Money Won’t Make Your Law Firm Successful, But This Will

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The instant you add the first person to your team, communication becomes your number one problem.

Before that, when it’s just you by yourself, the conversation happens inside your head. It may be a weird, murky, disoriented, incoherent conversation, but it is happening. Lack of communication is not your problem.

But once you add an associate, staff person, partner, or anyone else, your communication challenges will immediately come to the forefront.

Getting your team (no matter how small) into alignment to achieve goals is essential. The law firm you’ve created in your mind’s eye will only come to fruition when you bring your team into alignment. Everyone needs to know what you’re trying to build and why it matters. Communication is how you make that happen. Without effective communication, everyone heads in a different direction. Things get done, but they’re often not the things that need doing.

Alignment is the objective

We communicate in order to achieve alignment, so that the right things get done. Everyone involved needs to know what the firm as a whole is trying to accomplish and what they as individual members need to do so that we can effectively work together. Small things can be achieved with minimal communication. But big things–like achieving your vision–require a team working in sync with one another.

Communication is how we all get on the same page. We need to cooperate in order to achieve our business goals. We can’t safely assume that everyone knows what we’re trying to achieve, unless we discuss it.

That’s why the most successful law firms engage in systematic communications between the people working together on matters, assignments, and projects. Each firm does it differently, but it’s safe to assume that firms getting great work done are using a variety of techniques to ensure that folks know what needs to be done, when it needs to be done, and who needs to do it. That’s why the work is getting done properly.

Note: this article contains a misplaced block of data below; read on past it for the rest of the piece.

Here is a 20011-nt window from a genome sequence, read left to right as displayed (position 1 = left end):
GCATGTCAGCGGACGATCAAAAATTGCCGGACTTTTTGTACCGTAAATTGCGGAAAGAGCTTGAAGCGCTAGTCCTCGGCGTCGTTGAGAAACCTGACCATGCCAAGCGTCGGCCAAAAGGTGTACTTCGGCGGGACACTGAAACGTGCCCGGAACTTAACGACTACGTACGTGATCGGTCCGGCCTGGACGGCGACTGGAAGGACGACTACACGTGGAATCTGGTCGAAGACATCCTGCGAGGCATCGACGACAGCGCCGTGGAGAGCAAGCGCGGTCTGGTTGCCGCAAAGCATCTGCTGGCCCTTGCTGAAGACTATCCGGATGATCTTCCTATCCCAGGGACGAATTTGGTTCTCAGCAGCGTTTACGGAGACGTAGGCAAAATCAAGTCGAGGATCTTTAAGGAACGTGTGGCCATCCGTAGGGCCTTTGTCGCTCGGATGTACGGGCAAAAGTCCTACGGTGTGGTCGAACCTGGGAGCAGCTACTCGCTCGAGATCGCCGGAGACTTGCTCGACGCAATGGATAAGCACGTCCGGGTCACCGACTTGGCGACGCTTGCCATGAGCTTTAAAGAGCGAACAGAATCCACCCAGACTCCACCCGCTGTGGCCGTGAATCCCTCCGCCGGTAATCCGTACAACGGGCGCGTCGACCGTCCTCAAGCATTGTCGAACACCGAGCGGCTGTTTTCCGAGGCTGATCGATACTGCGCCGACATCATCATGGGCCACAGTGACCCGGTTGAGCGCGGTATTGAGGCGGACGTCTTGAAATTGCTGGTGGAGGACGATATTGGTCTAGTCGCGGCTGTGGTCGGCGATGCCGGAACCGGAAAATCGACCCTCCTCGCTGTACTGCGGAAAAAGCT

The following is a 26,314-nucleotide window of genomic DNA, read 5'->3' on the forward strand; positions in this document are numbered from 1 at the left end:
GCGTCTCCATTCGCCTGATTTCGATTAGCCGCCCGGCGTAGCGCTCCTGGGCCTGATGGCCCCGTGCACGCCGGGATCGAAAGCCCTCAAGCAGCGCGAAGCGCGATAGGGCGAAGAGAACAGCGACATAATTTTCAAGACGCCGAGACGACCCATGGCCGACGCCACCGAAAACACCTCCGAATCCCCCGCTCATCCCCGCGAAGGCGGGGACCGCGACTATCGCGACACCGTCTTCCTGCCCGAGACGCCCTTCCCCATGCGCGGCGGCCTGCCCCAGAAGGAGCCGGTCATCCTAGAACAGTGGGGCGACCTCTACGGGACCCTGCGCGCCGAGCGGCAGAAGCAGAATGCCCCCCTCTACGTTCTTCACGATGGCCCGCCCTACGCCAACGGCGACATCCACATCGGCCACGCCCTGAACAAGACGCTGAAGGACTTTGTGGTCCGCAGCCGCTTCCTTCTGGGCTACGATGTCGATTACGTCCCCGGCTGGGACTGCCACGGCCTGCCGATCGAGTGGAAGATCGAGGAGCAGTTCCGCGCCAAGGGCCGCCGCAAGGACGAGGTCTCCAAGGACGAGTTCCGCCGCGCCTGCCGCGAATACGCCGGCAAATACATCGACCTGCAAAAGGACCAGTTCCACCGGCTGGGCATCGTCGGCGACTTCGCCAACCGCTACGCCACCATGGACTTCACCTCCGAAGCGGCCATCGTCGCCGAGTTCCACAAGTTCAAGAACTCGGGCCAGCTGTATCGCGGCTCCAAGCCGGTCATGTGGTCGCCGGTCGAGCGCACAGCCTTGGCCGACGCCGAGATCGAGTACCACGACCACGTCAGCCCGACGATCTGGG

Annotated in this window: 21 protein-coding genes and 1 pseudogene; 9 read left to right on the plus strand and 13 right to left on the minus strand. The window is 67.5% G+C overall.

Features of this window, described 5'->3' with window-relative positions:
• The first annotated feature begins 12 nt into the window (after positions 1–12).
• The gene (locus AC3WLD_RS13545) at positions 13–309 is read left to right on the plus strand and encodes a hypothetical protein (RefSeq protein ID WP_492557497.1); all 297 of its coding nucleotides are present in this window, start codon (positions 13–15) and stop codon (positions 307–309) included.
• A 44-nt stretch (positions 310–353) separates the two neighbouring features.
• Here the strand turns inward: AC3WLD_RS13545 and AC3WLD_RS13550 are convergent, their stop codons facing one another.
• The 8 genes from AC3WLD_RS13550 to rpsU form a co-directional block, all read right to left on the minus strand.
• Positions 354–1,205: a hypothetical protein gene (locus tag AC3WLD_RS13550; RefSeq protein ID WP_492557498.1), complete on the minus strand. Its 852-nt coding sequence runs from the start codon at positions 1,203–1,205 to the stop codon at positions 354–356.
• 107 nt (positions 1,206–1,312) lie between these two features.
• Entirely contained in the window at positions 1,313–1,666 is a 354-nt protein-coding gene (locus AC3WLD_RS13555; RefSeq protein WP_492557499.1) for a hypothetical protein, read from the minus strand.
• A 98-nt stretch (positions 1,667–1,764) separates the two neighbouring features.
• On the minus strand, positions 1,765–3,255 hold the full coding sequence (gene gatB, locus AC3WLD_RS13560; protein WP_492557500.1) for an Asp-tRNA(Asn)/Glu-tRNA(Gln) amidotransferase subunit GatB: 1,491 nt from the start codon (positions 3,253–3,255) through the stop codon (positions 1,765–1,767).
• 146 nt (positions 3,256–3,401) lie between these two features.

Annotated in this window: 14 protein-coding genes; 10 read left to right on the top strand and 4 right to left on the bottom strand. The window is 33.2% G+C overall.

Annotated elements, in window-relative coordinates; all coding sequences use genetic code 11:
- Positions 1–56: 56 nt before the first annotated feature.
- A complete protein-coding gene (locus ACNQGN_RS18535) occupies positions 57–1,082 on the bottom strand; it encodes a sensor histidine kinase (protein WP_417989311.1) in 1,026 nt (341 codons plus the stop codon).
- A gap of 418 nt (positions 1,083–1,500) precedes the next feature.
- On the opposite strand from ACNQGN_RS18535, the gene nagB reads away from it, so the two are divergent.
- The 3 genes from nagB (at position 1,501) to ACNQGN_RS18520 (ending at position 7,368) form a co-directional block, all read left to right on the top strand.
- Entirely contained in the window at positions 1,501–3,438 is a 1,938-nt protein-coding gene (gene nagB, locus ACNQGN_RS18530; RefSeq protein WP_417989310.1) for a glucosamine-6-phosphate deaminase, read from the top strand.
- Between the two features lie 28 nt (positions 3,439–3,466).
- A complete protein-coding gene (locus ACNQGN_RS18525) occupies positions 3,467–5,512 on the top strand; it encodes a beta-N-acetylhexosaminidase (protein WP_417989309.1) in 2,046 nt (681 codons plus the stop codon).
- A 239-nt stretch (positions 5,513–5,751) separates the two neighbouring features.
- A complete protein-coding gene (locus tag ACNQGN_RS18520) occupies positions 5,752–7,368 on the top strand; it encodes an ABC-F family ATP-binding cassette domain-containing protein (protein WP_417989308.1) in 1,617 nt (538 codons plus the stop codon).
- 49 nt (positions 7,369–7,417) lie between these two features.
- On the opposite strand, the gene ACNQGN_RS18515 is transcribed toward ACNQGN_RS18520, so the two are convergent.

Rosen Institute members learn to implement rigorous systems for communicating with their team members. Daily standups, weekly team meetings, one-to-one sessions, monthly and quarterly planning sessions, and more, are necessary for effective teams to efficiently achieve their goals.

The most amazing firms are doing something more

But just communicating with one another isn’t enough. Sure, over the short-term, you’ll get cases handled and keep clients happy through good communication among team members. But keeping the team in alignment over the long-haul requires even more than abundant communication around the client matters of the moment.

Your team doesn’t just want to know what’s happening. Your team wants meaning. They want to do something that matters. They want their lives to be about making a difference.

Working on a single case matters to your team. Working on a series of cases matters even more. But that will only keep them motivated for the first few cases. Eventually, though, your team will find they are seeing the same personality faults in each client, banging their collective heads against the wall over the same problems, and dealing with the same bureaucracies, over and over. They (and you) will start to wonder if all the energy you’re putting into these cases matters.

Defining your business purpose as something beyond just closing cases and making money gives the team a principle around which long-term alignment is possible. Purpose is like rocket fuel for a business. A higher calling creates higher energy.

The higher purpose of your law firm is like the North Star. It stands above, shining brightly, guiding you and your team to your destination. Even when we make mistakes, take a wrong turn, or follow a detour, the higher purpose–the source of meaning–pulls us back onto the right course.

But the search for meaning is challenging, and it always starts with the person at the top: you.